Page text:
Two from two

Guillaume Viltard: Lost Tracks at Dawn (Earshots EAR001)
Kordik Lucas: Brushed and Crushed (Earshots EAR002)
Browne / Thompson / Sanderson: The 1926 Floor Polish Variations (Linear Obsessional)
Ian MacGowan: Windmap (Linear Obsessional)

Four very different approaches to improvisation from two London-based micro-labels, both of whom are relatively recently established but nevertheless are marking out very interesting spaces for their eclectic and growing rosters of artists.

As a label, Earshots has been in operation for only about a year, although it has curated a series of exploratory concerts for a while longer. Its first two releases – on cassette, natch – are cracking blasts of improv and well worth grabbing.

Released quite a while back now – I think it may have been in March? – Earshots’ debut release, Lost Tracks at Dawn sees bassist Guillaume Viltard getting down and dirty with his instrument in three lengthy pieces.

If you’ve ever see Viltard play, you’ll have an idea of what’s going on here. Although capable of great subtlety and delicacy, he is also an overwhelmingly physical player.

A while back I caught him playing as part of a free jazz quartet led by Steve Noble, and pummelled and strummed and bowed with an astonishing fluidity and force, locking in easily with Noble’s polyrhythmic avalanche and refusing to be cowed by the other players in the quartet, Seymour Wright and Ian McLachlan.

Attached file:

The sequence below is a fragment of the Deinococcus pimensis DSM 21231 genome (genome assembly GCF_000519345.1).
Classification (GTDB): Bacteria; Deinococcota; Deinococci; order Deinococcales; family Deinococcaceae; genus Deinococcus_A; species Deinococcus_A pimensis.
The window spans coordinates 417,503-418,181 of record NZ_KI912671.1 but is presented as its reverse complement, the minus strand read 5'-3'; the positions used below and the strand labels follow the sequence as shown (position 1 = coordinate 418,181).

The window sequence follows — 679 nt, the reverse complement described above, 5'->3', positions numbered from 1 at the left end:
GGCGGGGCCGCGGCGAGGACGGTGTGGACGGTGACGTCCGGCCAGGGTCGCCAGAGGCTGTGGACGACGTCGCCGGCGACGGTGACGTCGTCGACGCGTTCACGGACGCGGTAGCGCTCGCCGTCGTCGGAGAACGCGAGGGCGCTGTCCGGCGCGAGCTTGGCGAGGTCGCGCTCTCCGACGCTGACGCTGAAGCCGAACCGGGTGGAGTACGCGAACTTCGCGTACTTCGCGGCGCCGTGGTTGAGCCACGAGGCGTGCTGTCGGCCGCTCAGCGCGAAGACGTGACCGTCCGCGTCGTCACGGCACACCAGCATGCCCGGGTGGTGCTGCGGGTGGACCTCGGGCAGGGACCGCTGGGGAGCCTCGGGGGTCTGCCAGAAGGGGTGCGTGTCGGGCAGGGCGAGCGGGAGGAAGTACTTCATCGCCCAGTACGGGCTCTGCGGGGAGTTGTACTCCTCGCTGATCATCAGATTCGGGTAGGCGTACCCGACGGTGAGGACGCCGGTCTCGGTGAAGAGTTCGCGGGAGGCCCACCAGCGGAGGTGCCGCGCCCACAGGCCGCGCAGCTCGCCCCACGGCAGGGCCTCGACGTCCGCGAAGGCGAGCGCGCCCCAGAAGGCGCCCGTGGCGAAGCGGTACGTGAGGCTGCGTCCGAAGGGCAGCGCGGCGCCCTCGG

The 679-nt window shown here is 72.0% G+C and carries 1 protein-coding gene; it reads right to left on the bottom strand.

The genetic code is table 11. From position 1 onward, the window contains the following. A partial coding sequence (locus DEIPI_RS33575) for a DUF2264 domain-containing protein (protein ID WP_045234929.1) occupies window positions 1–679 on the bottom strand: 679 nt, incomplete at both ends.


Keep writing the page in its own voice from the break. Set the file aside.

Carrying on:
You get both sides of Viltard’s playing in Lost Tracks at Dawn. Check out the spiralling swathes of arco about five minutes into Part 1 or the lurching bowed dissonance halfway through Part 3 for great examples of how get pretty far out while playing with cold grace.

For a contrast, take a listen to the crescendo of Part 2, creaking and flailing with a kind of mute fury which is all the more powerful for coming right on the tail of an almost silent section, or the howling yelps of seven minutes into Part 1, like some feral pack of hounds crying into the night, which quickly transforms into a succession of noisy plucks and clatters.

The overwhelming impression I get from this tape is of a player engaged in an almost sculptural activity, shaping clay or sawing wood, an activity that requires physical exertion, yes, but one that results in something of great and strange beauty.

If Viltard’s work recalls a very human-centred creative activity, Earshots’ sophomore release, by label maestros Edward Lucas and Daniel Kordik, is something much more mysterious. The duo – Lucas on trombone and Kordik on synths – conjure up vast structures that loom up out of the murk, muddy swathes of sound that are criss-crossed with itchy, writhing movement.

Listening to Brushed and Crushed is like coming across some huge ancient temple in the jungle at twilight. The architecture can’t possibly be human, and what are those creatures crawling over its crumbling terraces?

Kordik and Lucas achieve this singular aesthetic in part by combining the new and familiar. Lucas’ trombone hisses and blarts will be familiar to anyone versed in extended techniques, true, but when they’re mixed with Kordik’s electronic soundscapes, they sound utterly new.

Listen to the strangled parps and muted cries on Hector, for example, and tell me you don’t get visions of mutant hyenas crunching on the bones of astronauts.